The Oakland-based Prevention Institute has just released its new research report: Claiming Health: Front-of-Package Labeling of Children’s Food.  The report summarizes the Institute’s investigation of whether kids’ foods with “better-for-you” front-of-package labels meet dietary recommendations and nutrition standards.

Bottom line: they don’t.

Researchers bought 58 kids’ food products made by companies who have promised to meet certain nutritional criteria.  All had front-of-package labels that indicate healthier options.

The researchers measured the contents of these foods against a fairly standard—and quite generous—set of nutrient criteria.

The criteria allow products to have up to 25% of the calories from added sugars, up to 480 mg of sodium, and as little as 1.25 grams of fiber per serving.

Even so, the data show that:

  • 84% of the study products could not meet one or more of the nutrient criteria
  • 57% of the study products were high in sugar
  • 53% of the study products were low in fiber
  • 93% of cereals were high in sugar and 60% were low in fiber
  • 36% of prepared foods and meals were high in sodium, 24% were high in saturated fat, and 28% were low in fiber
  • 90% of snack foods were high in sugar, and 90% were low in fiber

Nutrient criteria make it easy to game the system, and front-of-package labels do exactly that.

The Institute of Medicine (IOM) will soon release its second report on front-of-package labels, this one recommending what the FDA should do about them.  Let’s hope the IOM committee pays close attention to this report.

Claiming Health makes it clear that without rigorous nutrient standards, plenty of not-so-good-for-you foods will be labeled as better for children.

As I keep saying, alas, front-of-package labels, like health claims, are about marketing, not health.

Jan 1 2011

Predictions: national nutrition issues for 2011

My first San Francisco Chronicle “Food Matters” column for the new year deals with some predictions:

Q: Whatever you used as a crystal ball last year turned out to be a pretty good predictor of the most prominent food issues of 2010. How about trying again: What food matters will we be hearing about in 2011?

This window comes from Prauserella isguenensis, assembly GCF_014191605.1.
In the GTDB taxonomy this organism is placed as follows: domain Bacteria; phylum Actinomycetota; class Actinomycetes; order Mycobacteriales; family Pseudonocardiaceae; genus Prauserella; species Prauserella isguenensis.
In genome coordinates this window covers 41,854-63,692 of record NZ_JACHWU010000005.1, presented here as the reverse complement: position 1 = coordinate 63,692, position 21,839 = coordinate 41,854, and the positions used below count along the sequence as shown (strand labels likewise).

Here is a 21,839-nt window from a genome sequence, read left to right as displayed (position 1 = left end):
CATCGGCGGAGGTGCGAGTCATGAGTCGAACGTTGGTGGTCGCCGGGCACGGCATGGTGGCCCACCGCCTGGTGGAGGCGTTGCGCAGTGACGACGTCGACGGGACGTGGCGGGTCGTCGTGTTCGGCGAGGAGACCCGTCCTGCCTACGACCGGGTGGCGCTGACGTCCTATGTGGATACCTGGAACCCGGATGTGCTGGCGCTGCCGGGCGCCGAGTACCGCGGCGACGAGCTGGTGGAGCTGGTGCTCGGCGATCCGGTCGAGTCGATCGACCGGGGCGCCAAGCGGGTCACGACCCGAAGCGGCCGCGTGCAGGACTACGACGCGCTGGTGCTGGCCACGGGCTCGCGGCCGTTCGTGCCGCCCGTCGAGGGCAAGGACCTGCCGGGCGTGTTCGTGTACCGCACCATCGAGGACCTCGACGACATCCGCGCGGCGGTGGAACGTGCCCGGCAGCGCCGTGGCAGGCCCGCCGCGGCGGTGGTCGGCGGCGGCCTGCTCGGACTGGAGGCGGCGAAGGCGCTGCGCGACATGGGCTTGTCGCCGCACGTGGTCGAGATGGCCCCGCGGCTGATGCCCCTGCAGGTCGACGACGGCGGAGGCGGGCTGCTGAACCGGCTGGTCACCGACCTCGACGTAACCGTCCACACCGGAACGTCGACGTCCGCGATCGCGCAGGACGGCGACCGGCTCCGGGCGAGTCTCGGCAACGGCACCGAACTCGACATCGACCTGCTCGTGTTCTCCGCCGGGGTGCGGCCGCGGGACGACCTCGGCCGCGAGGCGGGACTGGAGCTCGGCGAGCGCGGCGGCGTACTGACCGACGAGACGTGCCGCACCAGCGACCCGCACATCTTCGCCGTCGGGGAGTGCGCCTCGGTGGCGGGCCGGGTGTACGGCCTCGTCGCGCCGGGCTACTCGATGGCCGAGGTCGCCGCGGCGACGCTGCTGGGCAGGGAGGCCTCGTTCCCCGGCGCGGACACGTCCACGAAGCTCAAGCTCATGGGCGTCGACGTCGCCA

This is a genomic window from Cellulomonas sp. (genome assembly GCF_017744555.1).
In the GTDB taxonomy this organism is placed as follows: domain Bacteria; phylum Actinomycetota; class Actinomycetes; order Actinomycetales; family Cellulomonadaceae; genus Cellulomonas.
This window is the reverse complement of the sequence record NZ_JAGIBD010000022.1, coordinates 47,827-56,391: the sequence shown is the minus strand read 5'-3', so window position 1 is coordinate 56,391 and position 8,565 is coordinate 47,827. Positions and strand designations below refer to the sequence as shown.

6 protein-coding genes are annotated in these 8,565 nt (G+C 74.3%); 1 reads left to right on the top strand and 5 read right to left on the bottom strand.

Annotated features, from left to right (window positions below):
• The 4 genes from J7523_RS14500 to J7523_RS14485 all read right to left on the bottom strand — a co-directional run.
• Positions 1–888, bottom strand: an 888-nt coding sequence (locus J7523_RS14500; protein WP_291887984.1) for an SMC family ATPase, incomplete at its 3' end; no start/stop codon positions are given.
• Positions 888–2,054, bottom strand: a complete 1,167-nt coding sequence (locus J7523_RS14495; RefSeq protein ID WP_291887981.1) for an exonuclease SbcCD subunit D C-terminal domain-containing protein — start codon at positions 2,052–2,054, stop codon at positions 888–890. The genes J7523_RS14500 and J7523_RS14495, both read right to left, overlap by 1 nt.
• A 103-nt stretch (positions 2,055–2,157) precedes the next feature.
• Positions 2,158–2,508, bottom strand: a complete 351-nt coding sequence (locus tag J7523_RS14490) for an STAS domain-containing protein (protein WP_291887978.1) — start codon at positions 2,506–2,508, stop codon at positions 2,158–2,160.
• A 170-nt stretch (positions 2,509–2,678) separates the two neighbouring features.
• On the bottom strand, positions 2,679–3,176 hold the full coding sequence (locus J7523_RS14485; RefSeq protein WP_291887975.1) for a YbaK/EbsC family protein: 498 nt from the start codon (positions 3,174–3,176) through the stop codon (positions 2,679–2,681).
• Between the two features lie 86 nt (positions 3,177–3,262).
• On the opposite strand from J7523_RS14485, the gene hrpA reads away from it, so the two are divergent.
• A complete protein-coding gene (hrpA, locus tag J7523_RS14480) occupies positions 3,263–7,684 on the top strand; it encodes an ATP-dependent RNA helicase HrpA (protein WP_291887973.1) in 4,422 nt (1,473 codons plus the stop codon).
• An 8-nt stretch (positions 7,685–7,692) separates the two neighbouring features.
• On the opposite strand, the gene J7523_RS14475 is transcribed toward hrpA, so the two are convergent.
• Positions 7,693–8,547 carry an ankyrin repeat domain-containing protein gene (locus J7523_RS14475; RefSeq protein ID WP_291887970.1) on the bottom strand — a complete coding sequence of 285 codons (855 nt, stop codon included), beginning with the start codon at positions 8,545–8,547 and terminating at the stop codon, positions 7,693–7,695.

A: It doesn’t take a crystal ball to figure out what’s coming up with food issues. I’m happy to make predictions, especially since most seem fairly safe.

Dietary guidelines will be released this month. By law, they were due last year and are already late. What will they say? The 2010 guidelines advisory committee recommended eating more fruits, vegetables and whole grains, but introduced a new euphemism – SOFAs, or Solid Fats and Added Sugars – for the “eat less” advice. SOFAs really mean “cut down on fatty meat and dairy products” and “avoid sugary sodas.”

Will government agencies have the nerve to say so? Let’s hope.

The U.S. Department of Agriculture will issue a new food guide. The 2005 pyramid’s rainbow stripes proved impossible to teach and useless to anyone without a computer. I’ve heard a rumor that I will love the new design. I’m skeptical. I liked the original 1992 pyramid. It showed that bottom-of-the-pyramid foods were healthiest, making it unpopular with companies selling top-of-the-pyramid products. But it is healthier to eat some foods than others (see: dietary guidelines).

Will the USDA improve on the 1992 design? We will soon find out.

The fights over food safety will continue. At the last possible moment, Congress passed the food safety bill by a large majority. Now the fights really begin.

Funding will be most contentious, with the actual regulations not far behind. The Congressional Budget Office absurdly considered the bill’s provisions to be “budget neutral.” They are anything but.